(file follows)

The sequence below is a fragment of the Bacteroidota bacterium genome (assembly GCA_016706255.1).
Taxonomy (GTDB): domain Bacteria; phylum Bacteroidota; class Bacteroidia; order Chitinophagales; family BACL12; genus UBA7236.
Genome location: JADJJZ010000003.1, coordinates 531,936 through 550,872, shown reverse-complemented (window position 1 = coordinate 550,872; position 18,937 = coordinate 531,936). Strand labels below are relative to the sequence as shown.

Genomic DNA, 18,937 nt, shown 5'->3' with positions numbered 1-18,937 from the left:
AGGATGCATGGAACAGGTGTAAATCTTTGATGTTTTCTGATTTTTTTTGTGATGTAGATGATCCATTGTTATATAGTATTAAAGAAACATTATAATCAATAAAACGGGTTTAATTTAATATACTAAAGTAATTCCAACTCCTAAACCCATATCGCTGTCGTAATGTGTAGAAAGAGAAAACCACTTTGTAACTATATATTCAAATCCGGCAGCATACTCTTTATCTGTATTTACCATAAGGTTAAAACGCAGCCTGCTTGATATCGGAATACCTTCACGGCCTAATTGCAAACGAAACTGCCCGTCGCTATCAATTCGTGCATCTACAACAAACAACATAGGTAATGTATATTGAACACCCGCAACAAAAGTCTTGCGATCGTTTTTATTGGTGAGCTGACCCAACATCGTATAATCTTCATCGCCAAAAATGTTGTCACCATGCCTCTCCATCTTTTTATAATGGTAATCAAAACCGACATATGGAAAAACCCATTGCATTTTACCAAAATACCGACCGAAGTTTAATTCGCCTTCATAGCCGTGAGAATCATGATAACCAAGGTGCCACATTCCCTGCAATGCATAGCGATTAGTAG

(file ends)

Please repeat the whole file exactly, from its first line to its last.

The sequence below is a fragment of the Bacteroidota bacterium genome (assembly GCA_016706255.1).
Taxonomy (GTDB): domain Bacteria; phylum Bacteroidota; class Bacteroidia; order Chitinophagales; family BACL12; genus UBA7236.
Genome location: JADJJZ010000003.1, coordinates 531,936 through 550,872, shown reverse-complemented (window position 1 = coordinate 550,872; position 18,937 = coordinate 531,936). Strand labels below are relative to the sequence as shown.

Genomic DNA, 18,937 nt, shown 5'->3' with positions numbered 1-18,937 from the left:
AGGATGCATGGAACAGGTGTAAATCTTTGATGTTTTCTGATTTTTTTTGTGATGTAGATGATCCATTGTTATATAGTATTAAAGAAACATTATAATCAATAAAACGGGTTTAATTTAATATACTAAAGTAATTCCAACTCCTAAACCCATATCGCTGTCGTAATGTGTAGAAAGAGAAAACCACTTTGTAACTATATATTCAAATCCGGCAGCATACTCTTTATCTGTATTTACCATAAGGTTAAAACGCAGCCTGCTTGATATCGGAATACCTTCACGGCCTAATTGCAAACGAAACTGCCCGTCGCTATCAATTCGTGCATCTACAACAAACAACATAGGTAATGTATATTGAACACCCGCAACAAAAGTCTTGCGATCGTTTTTATTGGTGAGCTGACCCAACATCGTATAATCTTCATCGCCAAAAATGTTGTCACCATGCCTCTCCATCTTTTTATAATGGTAATCAAAACCGACATATGGAAAAACCCATTGCATTTTACCAAAATACCGACCGAAGTTTAATTCGCCTTCATAGCCGTGAGAATCATGATAACCAAGGTGCCACATTCCCTGCAATGCATAGCGATTAGTAG